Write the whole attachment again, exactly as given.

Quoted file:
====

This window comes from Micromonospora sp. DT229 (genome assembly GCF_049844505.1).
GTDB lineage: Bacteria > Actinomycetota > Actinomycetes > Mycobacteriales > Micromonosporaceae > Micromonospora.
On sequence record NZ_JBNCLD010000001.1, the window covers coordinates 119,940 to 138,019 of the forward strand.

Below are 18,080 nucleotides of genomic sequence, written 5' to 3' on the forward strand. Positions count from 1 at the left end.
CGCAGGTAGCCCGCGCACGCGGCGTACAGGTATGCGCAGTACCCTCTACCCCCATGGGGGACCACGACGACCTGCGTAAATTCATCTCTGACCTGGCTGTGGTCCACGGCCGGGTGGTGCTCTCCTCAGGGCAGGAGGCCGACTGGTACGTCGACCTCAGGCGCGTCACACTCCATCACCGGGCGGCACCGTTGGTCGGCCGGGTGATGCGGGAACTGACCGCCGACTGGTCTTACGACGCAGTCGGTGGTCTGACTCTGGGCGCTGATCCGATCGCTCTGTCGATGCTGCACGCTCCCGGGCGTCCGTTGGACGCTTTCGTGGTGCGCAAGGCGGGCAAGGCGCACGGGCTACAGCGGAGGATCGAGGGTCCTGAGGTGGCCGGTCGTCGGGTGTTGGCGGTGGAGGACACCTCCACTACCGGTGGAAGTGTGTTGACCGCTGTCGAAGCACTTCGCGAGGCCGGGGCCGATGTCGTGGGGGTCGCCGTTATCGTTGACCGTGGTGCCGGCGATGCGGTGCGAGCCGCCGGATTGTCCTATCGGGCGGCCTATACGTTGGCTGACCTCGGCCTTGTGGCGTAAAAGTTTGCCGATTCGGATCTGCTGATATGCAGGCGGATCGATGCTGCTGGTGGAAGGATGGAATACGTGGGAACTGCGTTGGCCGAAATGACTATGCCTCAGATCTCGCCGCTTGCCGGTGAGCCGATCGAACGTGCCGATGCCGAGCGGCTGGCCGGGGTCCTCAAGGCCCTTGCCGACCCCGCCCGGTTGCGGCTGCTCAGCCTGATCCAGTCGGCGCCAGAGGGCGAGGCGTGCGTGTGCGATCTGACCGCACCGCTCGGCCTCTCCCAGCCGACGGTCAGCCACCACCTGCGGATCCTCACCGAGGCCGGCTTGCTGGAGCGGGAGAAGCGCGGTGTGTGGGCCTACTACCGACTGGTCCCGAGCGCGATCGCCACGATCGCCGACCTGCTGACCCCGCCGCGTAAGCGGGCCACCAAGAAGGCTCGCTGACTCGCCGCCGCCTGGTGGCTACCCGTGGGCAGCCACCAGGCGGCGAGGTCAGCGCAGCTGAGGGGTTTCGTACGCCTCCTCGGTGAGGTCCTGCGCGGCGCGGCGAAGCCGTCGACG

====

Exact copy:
This window comes from Micromonospora sp. DT229 (genome assembly GCF_049844505.1).
GTDB lineage: Bacteria > Actinomycetota > Actinomycetes > Mycobacteriales > Micromonosporaceae > Micromonospora.
On sequence record NZ_JBNCLD010000001.1, the window covers coordinates 119,940 to 138,019 of the forward strand.

Below are 18,080 nucleotides of genomic sequence, written 5' to 3' on the forward strand. Positions count from 1 at the left end.
CGCAGGTAGCCCGCGCACGCGGCGTACAGGTATGCGCAGTACCCTCTACCCCCATGGGGGACCACGACGACCTGCGTAAATTCATCTCTGACCTGGCTGTGGTCCACGGCCGGGTGGTGCTCTCCTCAGGGCAGGAGGCCGACTGGTACGTCGACCTCAGGCGCGTCACACTCCATCACCGGGCGGCACCGTTGGTCGGCCGGGTGATGCGGGAACTGACCGCCGACTGGTCTTACGACGCAGTCGGTGGTCTGACTCTGGGCGCTGATCCGATCGCTCTGTCGATGCTGCACGCTCCCGGGCGTCCGTTGGACGCTTTCGTGGTGCGCAAGGCGGGCAAGGCGCACGGGCTACAGCGGAGGATCGAGGGTCCTGAGGTGGCCGGTCGTCGGGTGTTGGCGGTGGAGGACACCTCCACTACCGGTGGAAGTGTGTTGACCGCTGTCGAAGCACTTCGCGAGGCCGGGGCCGATGTCGTGGGGGTCGCCGTTATCGTTGACCGTGGTGCCGGCGATGCGGTGCGAGCCGCCGGATTGTCCTATCGGGCGGCCTATACGTTGGCTGACCTCGGCCTTGTGGCGTAAAAGTTTGCCGATTCGGATCTGCTGATATGCAGGCGGATCGATGCTGCTGGTGGAAGGATGGAATACGTGGGAACTGCGTTGGCCGAAATGACTATGCCTCAGATCTCGCCGCTTGCCGGTGAGCCGATCGAACGTGCCGATGCCGAGCGGCTGGCCGGGGTCCTCAAGGCCCTTGCCGACCCCGCCCGGTTGCGGCTGCTCAGCCTGATCCAGTCGGCGCCAGAGGGCGAGGCGTGCGTGTGCGATCTGACCGCACCGCTCGGCCTCTCCCAGCCGACGGTCAGCCACCACCTGCGGATCCTCACCGAGGCCGGCTTGCTGGAGCGGGAGAAGCGCGGTGTGTGGGCCTACTACCGACTGGTCCCGAGCGCGATCGCCACGATCGCCGACCTGCTGACCCCGCCGCGTAAGCGGGCCACCAAGAAGGCTCGCTGACTCGCCGCCGCCTGGTGGCTACCCGTGGGCAGCCACCAGGCGGCGAGGTCAGCGCAGCTGAGGGGTTTCGTACGCCTCCTCGGTGAGGTCCTGCGCGGCGCGGCGAAGCCGTCGACG